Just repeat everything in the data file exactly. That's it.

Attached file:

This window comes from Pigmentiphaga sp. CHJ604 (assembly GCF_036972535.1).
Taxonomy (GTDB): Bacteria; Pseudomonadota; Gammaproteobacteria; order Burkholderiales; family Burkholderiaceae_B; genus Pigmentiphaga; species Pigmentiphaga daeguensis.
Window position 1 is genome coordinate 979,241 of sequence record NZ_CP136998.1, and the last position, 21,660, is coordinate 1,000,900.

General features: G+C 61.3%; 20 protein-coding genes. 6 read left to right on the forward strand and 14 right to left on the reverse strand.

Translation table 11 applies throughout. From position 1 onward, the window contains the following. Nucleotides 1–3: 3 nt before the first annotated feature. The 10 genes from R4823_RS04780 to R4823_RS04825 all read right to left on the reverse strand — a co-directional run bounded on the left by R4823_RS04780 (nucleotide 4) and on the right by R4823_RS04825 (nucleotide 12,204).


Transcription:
This window comes from Pigmentiphaga sp. CHJ604 (assembly GCF_036972535.1).
Taxonomy (GTDB): Bacteria; Pseudomonadota; Gammaproteobacteria; order Burkholderiales; family Burkholderiaceae_B; genus Pigmentiphaga; species Pigmentiphaga daeguensis.
Window position 1 is genome coordinate 979,241 of sequence record NZ_CP136998.1, and the last position, 21,660, is coordinate 1,000,900.

General features: G+C 61.3%; 20 protein-coding genes. 6 read left to right on the forward strand and 14 right to left on the reverse strand.

Translation table 11 applies throughout. From position 1 onward, the window contains the following. Nucleotides 1–3: 3 nt before the first annotated feature. The 10 genes from R4823_RS04780 to R4823_RS04825 all read right to left on the reverse strand — a co-directional run bounded on the left by R4823_RS04780 (nucleotide 4) and on the right by R4823_RS04825 (nucleotide 12,204).